That problem was highlighted last month when Google suspended some of its business with Huawei in order to comply with Washington's trade restrictions. That action, if not rescinded, will see Huawei immediately lose access to updates to Google's Android operating system. Future versions of Huawei smartphones, which run on Android, would also lose access to popular services, including the Google Play Store and the Gmail and YouTube apps. (See Google & Tech Giants Cut Huawei Adrift.)
Current Huawei smartphone users that already have Google apps, however, will continue to be able to use and download app updates provided by Google.
The Trump administration, however, softened its stance slightly, granting US companies the chance to be awarded a temporary license to sell US goods to Huawei until August 19, to minimize disruption for customers.
Huawei responded by saying it would continue to provide security updates and after-sales services to all existing Huawei and Honor smartphone and tablet products, covering those that have been sold and that are still in stock globally.
"We will continue to build a safe and sustainable software ecosystem, in order to provide the best experience for all users globally," it added.
"The device[s] in people's hands are completely unaffected by what's happening in the US. For owners of Huawei handsets in South Africa it will be business as usual," said Glenn Schloss, Huawei VP for corporate communications.
"We remain positive, but we are preparing for various eventualities. We are stockpiling components and have been working with our supply-chain partners for some time," he added.
When asked for an update on future phone sales in Africa, Huawei told Connecting Africa it "cannot comment on future phone launches or phone sales."
Committed to Africa
According to Huawei, it has been a dedicated partner to South African telcos, in terms of both gear and solutions, for 21 years and has no plans to change that. It said that during the two decades it has achieved many milestones locally, including helping to build the country's first LTE network.
"Our aim is connect every South African wherever they may live, to add value and change lives for the better and to promote the not only sectoral advancement within ICT territory, but cross-sector convergence for social economic development.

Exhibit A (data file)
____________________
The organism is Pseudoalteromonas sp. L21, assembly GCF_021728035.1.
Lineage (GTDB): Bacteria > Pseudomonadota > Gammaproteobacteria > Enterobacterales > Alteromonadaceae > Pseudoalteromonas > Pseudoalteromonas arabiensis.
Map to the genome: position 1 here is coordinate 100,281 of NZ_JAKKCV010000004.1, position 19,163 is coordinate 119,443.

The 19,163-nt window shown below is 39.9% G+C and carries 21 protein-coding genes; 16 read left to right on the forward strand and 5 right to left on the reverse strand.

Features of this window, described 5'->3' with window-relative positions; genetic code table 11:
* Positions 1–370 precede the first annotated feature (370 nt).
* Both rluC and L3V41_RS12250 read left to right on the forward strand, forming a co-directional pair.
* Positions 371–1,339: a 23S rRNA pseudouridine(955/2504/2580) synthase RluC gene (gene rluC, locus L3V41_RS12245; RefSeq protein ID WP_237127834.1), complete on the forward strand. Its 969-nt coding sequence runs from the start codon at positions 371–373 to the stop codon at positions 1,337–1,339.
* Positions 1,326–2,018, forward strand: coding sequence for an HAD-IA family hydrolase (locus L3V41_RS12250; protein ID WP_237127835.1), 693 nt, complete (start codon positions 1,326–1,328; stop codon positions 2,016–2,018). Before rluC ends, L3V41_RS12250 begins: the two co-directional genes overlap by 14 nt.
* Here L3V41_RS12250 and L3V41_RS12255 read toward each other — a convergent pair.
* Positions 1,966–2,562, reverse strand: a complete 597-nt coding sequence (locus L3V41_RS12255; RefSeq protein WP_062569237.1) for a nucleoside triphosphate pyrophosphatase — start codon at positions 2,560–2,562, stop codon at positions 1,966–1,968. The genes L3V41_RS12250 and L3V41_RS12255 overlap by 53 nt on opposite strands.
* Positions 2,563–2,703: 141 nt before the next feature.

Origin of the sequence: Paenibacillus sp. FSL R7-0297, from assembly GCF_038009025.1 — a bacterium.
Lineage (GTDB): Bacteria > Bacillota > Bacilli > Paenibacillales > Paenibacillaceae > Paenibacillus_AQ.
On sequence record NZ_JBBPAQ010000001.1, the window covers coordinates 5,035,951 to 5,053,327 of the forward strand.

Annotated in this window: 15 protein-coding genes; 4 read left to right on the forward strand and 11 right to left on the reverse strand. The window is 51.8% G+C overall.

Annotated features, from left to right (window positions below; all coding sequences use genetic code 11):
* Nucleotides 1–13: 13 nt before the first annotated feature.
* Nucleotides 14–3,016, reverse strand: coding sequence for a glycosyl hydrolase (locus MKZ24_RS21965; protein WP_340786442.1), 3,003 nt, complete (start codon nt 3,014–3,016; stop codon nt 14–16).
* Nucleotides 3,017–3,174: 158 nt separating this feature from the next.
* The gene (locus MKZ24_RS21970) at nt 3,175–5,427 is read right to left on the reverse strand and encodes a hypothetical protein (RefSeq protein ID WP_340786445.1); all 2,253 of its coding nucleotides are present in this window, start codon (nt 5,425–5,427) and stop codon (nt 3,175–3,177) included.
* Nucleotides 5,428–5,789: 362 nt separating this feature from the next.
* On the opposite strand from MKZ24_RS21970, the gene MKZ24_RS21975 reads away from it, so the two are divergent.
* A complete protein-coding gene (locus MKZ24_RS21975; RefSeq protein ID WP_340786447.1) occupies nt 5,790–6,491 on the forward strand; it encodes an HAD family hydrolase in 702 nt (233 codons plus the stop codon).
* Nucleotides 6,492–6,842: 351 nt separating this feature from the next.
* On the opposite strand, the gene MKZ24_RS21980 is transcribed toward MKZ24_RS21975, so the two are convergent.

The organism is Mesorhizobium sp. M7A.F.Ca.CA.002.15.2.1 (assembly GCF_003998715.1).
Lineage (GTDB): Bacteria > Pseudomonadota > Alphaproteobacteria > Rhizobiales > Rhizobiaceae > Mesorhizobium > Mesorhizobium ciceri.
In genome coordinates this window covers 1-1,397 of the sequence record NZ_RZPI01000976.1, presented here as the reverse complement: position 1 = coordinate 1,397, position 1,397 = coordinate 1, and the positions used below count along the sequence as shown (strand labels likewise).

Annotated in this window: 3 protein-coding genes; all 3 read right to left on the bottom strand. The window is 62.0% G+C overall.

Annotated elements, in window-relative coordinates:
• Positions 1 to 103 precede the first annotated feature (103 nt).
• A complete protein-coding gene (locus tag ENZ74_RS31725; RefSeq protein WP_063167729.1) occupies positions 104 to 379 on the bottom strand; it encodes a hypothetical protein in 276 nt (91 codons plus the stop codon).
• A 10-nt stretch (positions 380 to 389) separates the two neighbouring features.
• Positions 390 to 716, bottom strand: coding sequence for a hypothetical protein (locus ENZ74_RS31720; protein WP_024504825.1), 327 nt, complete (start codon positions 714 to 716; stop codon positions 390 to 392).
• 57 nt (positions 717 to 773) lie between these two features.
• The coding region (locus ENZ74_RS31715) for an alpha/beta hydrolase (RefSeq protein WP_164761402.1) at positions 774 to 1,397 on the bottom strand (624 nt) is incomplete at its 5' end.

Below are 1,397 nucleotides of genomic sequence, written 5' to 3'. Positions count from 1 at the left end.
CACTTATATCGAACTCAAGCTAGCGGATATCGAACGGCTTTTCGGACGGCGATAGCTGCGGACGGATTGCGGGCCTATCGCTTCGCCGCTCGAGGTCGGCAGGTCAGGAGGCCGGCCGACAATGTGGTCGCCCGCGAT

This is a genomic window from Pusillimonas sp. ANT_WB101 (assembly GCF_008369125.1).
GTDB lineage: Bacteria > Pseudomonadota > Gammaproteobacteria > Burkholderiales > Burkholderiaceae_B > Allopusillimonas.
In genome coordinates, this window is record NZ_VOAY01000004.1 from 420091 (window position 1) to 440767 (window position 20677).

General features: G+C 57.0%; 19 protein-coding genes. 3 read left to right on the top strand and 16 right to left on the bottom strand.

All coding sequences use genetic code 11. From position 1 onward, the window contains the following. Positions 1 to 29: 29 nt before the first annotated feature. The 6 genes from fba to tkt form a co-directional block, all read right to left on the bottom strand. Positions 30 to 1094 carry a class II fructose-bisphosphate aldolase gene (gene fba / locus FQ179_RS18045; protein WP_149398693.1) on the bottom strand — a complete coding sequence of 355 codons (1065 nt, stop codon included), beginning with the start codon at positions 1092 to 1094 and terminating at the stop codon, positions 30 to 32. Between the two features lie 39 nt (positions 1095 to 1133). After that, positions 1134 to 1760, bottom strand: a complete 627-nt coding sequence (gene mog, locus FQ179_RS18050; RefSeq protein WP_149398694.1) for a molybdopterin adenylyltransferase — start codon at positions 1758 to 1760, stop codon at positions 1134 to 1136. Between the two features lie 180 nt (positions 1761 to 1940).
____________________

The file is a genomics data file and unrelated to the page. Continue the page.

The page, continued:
"We believe connectivity is a human right. To this end Huawei has developed specific and innovative technologies for Africa to ensure that nobody gets left behind as we move into the digital age. Our solutions and technologies are available here today. We work with our customers to achieve their goals," Huawei said.
Huawei began its 5G research and development (R&D) in 2009, and it has 11 global 5G R&D centers and more than 2,000 dedicated experts and engineers. By the end of 2018, Huawei said it had invested at least $600 million in 5G R&D.
"Huawei welcomes competition as it ultimately benefits our customers and their subscribers, and increases connectivity which is what our repeatedly stated goal is. We are for openness and collaboration," the company added.
Should international pressures weigh on Huawei's mobile network infrastructure business, the expected beneficiaries would be Ericsson and Nokia, but there are no signs currently that business is shifting away from the Chinese vendor. (See Ericsson, Nokia Boast 5G Wins Against Each Other, but Fail to Stop Huawei.)
Likewise, there are alternative smartphone vendors ready to fill any void left by Huawei in Africa. (See Rival Smartphone Vendors Could Gain from Huawei's Pain in Africa.)
— Paula Gilbert, Editor, Connecting Africa